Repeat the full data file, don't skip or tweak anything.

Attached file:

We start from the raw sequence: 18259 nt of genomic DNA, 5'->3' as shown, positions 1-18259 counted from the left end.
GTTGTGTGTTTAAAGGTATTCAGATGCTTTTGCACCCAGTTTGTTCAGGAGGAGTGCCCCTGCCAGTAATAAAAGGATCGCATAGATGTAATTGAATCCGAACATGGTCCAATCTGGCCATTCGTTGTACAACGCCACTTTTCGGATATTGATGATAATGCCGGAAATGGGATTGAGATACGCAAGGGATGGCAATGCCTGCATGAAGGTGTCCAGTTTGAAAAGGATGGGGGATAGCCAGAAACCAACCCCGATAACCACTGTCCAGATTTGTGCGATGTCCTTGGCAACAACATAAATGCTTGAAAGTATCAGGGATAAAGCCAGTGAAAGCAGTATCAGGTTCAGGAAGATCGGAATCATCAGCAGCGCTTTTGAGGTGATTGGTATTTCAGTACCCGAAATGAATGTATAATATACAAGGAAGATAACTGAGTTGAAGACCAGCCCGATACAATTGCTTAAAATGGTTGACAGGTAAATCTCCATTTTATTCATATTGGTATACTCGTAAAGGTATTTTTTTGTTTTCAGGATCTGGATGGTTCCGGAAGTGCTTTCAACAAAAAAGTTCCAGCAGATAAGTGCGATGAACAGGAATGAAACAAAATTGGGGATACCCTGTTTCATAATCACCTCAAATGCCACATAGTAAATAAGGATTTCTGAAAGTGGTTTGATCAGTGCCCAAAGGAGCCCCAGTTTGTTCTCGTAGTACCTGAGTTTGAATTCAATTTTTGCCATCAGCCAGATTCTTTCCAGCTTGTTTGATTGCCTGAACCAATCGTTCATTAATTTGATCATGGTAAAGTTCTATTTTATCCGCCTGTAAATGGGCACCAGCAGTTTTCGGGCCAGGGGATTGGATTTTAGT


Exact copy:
We start from the raw sequence: 18259 nt of genomic DNA, 5'->3' as shown, positions 1-18259 counted from the left end.
GTTGTGTGTTTAAAGGTATTCAGATGCTTTTGCACCCAGTTTGTTCAGGAGGAGTGCCCCTGCCAGTAATAAAAGGATCGCATAGATGTAATTGAATCCGAACATGGTCCAATCTGGCCATTCGTTGTACAACGCCACTTTTCGGATATTGATGATAATGCCGGAAATGGGATTGAGATACGCAAGGGATGGCAATGCCTGCATGAAGGTGTCCAGTTTGAAAAGGATGGGGGATAGCCAGAAACCAACCCCGATAACCACTGTCCAGATTTGTGCGATGTCCTTGGCAACAACATAAATGCTTGAAAGTATCAGGGATAAAGCCAGTGAAAGCAGTATCAGGTTCAGGAAGATCGGAATCATCAGCAGCGCTTTTGAGGTGATTGGTATTTCAGTACCCGAAATGAATGTATAATATACAAGGAAGATAACTGAGTTGAAGACCAGCCCGATACAATTGCTTAAAATGGTTGACAGGTAAATCTCCATTTTATTCATATTGGTATACTCGTAAAGGTATTTTTTTGTTTTCAGGATCTGGATGGTTCCGGAAGTGCTTTCAACAAAAAAGTTCCAGCAGATAAGTGCGATGAACAGGAATGAAACAAAATTGGGGATACCCTGTTTCATAATCACCTCAAATGCCACATAGTAAATAAGGATTTCTGAAAGTGGTTTGATCAGTGCCCAAAGGAGCCCCAGTTTGTTCTCGTAGTACCTGAGTTTGAATTCAATTTTTGCCATCAGCCAGATTCTTTCCAGCTTGTTTGATTGCCTGAACCAATCGTTCATTAATTTGATCATGGTAAAGTTCTATTTTATCCGCCTGTAAATGGGCACCAGCAGTTTTCGGGCCAGGGGATTGGATTTTAGT